I haven't talked to the man I think of as my father for nearly thirty-five years. I should wonder if he cares, but honestly the years have worn away the care. Now, it is nearly bore.

That is what I will tell you. I am loud out here so you cannot see me in the quiet.

The man my mom married was not my biological father but for as much as it mattered, he was. I had aunts, uncles, cousins, a grandmother. A whisper. When the marriage ended, the relationships carried on for a while. Then days and distances and no more.

They are my family. But then, too, for as much as it matters they are not.

And all the accoutrements of family -

the comfort and taste of my aunt's food

the familiar ripple of my uncle's gold chain against his neck

the laugh that shares and shakes cousins on a couch too small for all to fit

those are for dreaming days in a waking world.

And there's no one to blame and no tonic but your own.

I'm currently on a path to reconnect with my father's family, a ride on an un-beckoned wave. For what purpose? Really, I will not know.

I'll say I go to show my children. I do not urge them past their own fears or deepest weakness capriciously. I travel in the direction of my hurt as I would point them in the direction of theirs, to face it. When for them, I hold them firmly against me so my heat can be felt through whatever armor, so they know they are loved. We walk together.

Still, I fail in that I do not believe it for myself.

That is the damage that cannot be undone.

Most people look at the family I have made and think it's idyllic. I am cured with that irony and laugh for its deliciousness. It is real. And then, despite my wanting not to, I brace for the hurt and return to the quiet.

Tuesday, June 10, 2014

For JB. And The Rest of Us Who are Being Ruined by Education.

My friend JB found herself at once pleased and alarmed that she was able to use the word 'rigor' in a game of scrabble. Pleased, because, heck, any well-placed word feels good in a game of scrabble. Alarmed because she found herself using the buzzwords of the edu-world in her non edu-life. JB is a teacher.

As such, rigor is really the least of her worries. She could find herself trying to ALIGN everything in her life. Alignment's a big deal. Check a teacher's pantry... it's either eerily OCD, bordering on the 'needs medical attention' or rebelliously chaotic - jars and cans facing opposite directions for no apparent reason, on the same shelves with boxes and bags, madness! Edu-speak is ruining them.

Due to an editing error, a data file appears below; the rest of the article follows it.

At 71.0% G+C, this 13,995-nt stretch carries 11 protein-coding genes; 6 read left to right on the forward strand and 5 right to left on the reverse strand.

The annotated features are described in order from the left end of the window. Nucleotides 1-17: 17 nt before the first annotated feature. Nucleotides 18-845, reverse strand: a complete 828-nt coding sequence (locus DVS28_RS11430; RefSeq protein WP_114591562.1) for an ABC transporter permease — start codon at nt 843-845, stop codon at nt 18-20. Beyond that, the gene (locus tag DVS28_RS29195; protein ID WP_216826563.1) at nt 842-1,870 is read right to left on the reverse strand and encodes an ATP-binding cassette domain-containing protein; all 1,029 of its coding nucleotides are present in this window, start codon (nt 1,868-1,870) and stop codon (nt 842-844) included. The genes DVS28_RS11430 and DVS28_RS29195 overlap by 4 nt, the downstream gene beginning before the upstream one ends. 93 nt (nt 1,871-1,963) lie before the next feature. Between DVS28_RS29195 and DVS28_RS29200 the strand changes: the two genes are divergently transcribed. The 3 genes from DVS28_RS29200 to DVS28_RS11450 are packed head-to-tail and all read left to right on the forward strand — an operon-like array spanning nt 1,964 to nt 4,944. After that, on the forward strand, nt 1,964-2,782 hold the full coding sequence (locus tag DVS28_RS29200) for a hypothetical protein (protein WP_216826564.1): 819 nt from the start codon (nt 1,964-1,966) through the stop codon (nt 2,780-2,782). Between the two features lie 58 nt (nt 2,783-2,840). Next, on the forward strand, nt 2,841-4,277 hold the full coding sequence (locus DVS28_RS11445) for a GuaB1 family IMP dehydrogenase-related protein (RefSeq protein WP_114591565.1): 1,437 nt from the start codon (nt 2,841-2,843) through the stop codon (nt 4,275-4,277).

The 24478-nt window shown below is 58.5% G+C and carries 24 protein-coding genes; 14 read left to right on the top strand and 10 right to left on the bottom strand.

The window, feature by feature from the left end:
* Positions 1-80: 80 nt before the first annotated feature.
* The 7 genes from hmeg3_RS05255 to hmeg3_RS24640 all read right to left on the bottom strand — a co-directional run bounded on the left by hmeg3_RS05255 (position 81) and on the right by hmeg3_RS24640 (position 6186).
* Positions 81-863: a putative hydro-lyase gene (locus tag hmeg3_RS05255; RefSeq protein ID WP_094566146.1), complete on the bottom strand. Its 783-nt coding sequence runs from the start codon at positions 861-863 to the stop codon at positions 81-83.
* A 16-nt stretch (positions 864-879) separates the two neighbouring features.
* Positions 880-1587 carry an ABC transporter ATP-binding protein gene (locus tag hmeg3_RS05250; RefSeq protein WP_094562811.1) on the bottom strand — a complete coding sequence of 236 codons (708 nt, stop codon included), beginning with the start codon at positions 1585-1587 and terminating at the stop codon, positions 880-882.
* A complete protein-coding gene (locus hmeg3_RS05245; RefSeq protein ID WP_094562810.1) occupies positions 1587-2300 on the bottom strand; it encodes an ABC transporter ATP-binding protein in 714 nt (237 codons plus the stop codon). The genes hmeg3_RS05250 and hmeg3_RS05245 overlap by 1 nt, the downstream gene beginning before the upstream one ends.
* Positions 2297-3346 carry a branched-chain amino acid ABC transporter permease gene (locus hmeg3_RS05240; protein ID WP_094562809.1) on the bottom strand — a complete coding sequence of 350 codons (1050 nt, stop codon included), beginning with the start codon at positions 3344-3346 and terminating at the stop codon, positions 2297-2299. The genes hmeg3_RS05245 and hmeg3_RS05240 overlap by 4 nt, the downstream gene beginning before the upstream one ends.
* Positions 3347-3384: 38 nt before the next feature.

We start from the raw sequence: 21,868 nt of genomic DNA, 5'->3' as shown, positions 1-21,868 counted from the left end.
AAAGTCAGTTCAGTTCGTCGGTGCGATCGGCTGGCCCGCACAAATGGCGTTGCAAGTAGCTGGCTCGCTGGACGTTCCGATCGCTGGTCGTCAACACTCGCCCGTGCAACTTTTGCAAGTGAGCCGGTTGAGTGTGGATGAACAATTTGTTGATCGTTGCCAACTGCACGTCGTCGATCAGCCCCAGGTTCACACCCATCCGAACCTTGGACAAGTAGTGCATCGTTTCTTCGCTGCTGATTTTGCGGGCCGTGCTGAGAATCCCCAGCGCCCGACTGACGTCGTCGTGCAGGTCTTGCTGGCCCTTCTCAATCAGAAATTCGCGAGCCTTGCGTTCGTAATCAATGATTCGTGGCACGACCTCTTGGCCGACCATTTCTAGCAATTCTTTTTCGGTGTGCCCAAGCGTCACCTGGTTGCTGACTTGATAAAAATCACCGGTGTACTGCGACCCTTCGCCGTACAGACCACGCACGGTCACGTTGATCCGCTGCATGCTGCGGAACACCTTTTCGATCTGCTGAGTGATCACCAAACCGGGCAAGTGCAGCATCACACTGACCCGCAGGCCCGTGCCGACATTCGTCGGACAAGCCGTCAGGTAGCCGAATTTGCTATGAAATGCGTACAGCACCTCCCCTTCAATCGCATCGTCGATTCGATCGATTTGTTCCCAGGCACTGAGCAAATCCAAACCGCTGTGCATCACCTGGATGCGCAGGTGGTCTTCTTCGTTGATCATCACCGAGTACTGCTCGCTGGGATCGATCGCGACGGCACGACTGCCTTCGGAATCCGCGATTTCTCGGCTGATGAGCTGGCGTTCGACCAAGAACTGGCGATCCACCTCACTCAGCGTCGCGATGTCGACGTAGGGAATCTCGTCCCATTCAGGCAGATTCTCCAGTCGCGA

Then there's the question of SCAFFOLDING and let me stop you right there! This has nothing to do with construction or window-washing downtown. If that's what you're picturing, you don't know squat about education.

Are you familiar with all the PIECES? When you try to fit that piece in or when you talk about that piece or think about that piece you need to be aware that there are lots of PIECES in education. Lots. Not for the weak or weary, the pieces.

JB ought to be pleased she didn't find herself blurting out ROBUST! in answer to a question. Sure, people of a certain age will remember a coffee commercial with an excellently placed nose over a teaspoon of Sanka grounds, but those people should banish that image from their memories and replace it with an image of curricula. How do you picture curricula? That's not the point. The point is curricula should be robust. If you don't know that, back away from the education.

Speaking of backing away, I might suggest a little BACKWARDS PLANNING. This one kills me. 'We are intentionally backwards.' Really? That explains so much.

In fact, we're INTENTIONAL a lot. Very important. Be intentional. (Don't accomplish anything - 'accomplish' is not an important word in education. Just intentional.)

Everything is about METRICS and MOVING FORWARD, even though you are backwards planning, which may explain why often you are traveling right off the edge of a cliff. Irrelevant. Just measure and move.

And make sure you're NORMING and ASSESSING all the while! If you're not, get out of the game. You have no VALUE-ADD.

Something we don't talk about too much? TOUCHING. You have to look at how many students you touch, whether or not you touch them at all, whether you failed to touch. Interesting, isn't it? Because you have to do a lot of touching, but you can get pulled off the floor for hugging a kid.

And don't forget to address the needs of your DIVERSE POPULATION. If your population is not diverse, make that up, because having the needs of a diverse population is mission critical. Then, you have to address the needs. You don't get resources or support in doing that. You just have to do it. Like magic! Isn't that fun?

Last but not least, make sure you are DIGGING DOWN if you plan to get into the edu-world today. You need to really dig deep. Big deal.

In fact, invest in a shovel. It'll come in handy for more than one thing.